The History of Lottery Gambling

Lotteries have been a popular form of gambling for centuries. Early lotteries financed canals, bridges, fortifications, libraries, colleges and universities. They were particularly popular in the early colonies.

Some countries were prohibited from holding lotteries until after World War II. The United States, however, did not outlaw most forms of gambling until the late 1800s.

The first known public lottery in the Western world was held during the reign of Augustus Caesar. Funds were raised for municipal repairs in Rome.

During the 18th century, several colonies used lotteries to finance fortifications, roads and bridges. Lottery proceeds were seen as an effective alternative to tax increases.

In colonial-era America, there were 200 lotteries between 1744 and 1776. Benjamin Franklin sponsored one to raise money for cannons in Philadelphia. Others supported the “Expedition against Canada” in 1758.

Alexander Hamilton believed that a lottery was an appropriate function for a state. He argued that people would be willing to gamble trifling sums for a chance of gaining a considerable amount.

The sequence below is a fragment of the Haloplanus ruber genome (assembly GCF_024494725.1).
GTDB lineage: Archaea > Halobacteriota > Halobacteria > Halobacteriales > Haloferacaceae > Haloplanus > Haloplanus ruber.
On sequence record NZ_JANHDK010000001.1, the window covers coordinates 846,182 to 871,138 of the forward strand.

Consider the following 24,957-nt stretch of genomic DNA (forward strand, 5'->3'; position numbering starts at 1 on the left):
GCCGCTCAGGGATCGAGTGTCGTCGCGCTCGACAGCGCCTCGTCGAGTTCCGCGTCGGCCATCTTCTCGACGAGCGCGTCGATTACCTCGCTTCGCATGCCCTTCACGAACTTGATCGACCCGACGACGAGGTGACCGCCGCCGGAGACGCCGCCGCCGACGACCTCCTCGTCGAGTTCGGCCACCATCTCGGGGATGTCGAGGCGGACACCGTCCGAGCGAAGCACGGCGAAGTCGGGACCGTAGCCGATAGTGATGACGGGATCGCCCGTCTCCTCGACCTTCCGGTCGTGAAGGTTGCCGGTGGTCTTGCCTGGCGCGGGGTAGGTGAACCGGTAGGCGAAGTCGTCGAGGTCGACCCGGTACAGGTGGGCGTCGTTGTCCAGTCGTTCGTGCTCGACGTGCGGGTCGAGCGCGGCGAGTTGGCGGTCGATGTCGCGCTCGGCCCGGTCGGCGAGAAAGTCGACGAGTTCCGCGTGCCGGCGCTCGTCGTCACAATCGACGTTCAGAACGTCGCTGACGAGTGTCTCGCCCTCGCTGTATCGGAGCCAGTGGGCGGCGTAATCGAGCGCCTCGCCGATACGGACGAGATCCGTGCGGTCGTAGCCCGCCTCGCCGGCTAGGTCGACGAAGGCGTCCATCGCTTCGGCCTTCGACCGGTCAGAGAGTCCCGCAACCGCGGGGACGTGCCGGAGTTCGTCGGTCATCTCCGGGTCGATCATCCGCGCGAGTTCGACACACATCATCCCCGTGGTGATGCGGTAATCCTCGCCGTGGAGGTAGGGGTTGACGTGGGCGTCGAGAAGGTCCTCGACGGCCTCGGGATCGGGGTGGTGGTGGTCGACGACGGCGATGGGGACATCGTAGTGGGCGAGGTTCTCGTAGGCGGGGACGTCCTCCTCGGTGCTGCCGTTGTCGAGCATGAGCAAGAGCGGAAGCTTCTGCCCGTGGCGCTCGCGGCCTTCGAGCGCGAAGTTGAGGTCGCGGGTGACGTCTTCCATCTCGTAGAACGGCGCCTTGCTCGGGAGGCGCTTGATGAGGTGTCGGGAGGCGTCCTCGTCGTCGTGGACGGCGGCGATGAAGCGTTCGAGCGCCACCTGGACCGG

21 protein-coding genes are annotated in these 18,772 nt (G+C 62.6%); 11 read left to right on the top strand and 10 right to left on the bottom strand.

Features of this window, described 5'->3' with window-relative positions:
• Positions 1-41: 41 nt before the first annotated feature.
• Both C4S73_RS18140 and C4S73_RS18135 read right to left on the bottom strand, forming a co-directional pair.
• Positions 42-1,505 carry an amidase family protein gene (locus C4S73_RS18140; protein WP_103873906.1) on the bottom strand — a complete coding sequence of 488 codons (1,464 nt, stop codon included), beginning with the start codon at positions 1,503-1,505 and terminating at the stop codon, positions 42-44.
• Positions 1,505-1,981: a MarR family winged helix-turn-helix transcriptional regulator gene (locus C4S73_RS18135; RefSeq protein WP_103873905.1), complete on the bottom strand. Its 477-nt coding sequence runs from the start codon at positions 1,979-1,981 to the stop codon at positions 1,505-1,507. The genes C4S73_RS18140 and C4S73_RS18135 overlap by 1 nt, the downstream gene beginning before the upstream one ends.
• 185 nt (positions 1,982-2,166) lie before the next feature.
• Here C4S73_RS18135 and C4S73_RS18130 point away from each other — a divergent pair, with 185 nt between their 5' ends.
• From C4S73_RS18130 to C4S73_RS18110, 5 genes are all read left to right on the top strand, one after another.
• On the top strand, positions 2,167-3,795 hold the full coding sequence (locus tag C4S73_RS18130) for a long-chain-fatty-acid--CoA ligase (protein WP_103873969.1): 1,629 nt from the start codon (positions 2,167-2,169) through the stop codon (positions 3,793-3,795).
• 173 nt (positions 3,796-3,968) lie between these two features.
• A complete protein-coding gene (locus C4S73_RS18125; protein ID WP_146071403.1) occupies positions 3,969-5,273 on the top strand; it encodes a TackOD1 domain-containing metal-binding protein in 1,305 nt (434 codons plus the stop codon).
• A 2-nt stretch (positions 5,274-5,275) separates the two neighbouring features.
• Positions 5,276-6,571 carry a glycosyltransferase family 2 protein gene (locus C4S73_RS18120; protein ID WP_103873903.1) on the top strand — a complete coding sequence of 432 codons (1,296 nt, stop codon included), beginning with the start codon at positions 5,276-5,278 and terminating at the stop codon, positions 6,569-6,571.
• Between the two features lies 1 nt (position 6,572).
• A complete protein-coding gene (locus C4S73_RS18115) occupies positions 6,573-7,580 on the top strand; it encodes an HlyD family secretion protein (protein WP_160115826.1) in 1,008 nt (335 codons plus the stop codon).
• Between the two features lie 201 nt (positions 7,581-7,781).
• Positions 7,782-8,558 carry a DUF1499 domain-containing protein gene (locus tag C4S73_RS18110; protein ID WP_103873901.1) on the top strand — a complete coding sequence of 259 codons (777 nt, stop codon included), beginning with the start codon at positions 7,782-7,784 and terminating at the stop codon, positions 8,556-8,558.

Although there are no conclusive findings on the extent to which lotteries promote addictive gambling behavior, the negative impact on problem gamblers is a serious issue. It is important to remember that a great majority of lottery revenues come from low-income neighborhoods.

Critics of lotteries argue that their continued existence is a regressive tax on lower-income groups. Some state governments have even outlawed them.

Despite these negative impacts, lotteries are often very popular. Studies have shown that 60 percent of adults play at least once a year.

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